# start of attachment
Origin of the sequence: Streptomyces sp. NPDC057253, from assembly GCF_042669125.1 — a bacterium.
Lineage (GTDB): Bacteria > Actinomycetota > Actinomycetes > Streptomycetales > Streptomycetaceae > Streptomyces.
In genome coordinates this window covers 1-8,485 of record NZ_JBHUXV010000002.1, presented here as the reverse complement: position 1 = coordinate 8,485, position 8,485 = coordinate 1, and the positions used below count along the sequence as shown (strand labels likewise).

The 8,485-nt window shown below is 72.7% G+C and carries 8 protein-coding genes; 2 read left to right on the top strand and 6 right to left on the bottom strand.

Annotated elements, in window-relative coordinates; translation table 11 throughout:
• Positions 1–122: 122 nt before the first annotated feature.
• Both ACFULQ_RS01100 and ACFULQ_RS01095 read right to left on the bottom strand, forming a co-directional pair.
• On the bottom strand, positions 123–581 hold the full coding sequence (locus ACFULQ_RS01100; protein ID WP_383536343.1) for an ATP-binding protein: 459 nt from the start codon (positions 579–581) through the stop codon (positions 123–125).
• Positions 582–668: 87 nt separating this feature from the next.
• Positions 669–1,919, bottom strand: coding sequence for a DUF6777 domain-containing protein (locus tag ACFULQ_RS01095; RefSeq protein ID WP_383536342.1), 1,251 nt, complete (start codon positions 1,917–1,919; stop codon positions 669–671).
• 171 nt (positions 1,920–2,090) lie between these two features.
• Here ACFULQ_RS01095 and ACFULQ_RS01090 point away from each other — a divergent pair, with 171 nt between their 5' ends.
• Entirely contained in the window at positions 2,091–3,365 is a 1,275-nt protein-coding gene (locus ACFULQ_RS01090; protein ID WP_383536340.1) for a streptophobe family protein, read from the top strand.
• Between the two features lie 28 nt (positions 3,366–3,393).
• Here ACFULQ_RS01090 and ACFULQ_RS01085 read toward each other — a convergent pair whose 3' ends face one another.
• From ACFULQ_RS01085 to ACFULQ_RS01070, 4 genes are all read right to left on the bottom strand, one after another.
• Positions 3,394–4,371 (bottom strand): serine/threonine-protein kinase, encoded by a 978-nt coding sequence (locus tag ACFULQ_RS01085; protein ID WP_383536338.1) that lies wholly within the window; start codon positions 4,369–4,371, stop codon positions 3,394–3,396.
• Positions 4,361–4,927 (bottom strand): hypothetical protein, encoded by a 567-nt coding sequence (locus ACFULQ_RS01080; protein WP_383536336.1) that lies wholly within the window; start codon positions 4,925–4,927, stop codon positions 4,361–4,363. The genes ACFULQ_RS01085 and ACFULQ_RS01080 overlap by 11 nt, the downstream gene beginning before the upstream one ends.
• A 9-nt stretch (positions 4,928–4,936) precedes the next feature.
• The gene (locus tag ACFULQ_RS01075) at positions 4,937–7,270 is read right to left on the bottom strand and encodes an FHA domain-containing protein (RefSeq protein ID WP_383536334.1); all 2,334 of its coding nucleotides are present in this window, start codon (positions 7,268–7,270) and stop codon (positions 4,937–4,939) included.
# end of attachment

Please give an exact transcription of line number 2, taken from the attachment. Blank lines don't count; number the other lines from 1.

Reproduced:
Lineage (GTDB): Bacteria > Actinomycetota > Actinomycetes > Streptomycetales > Streptomycetaceae > Streptomyces.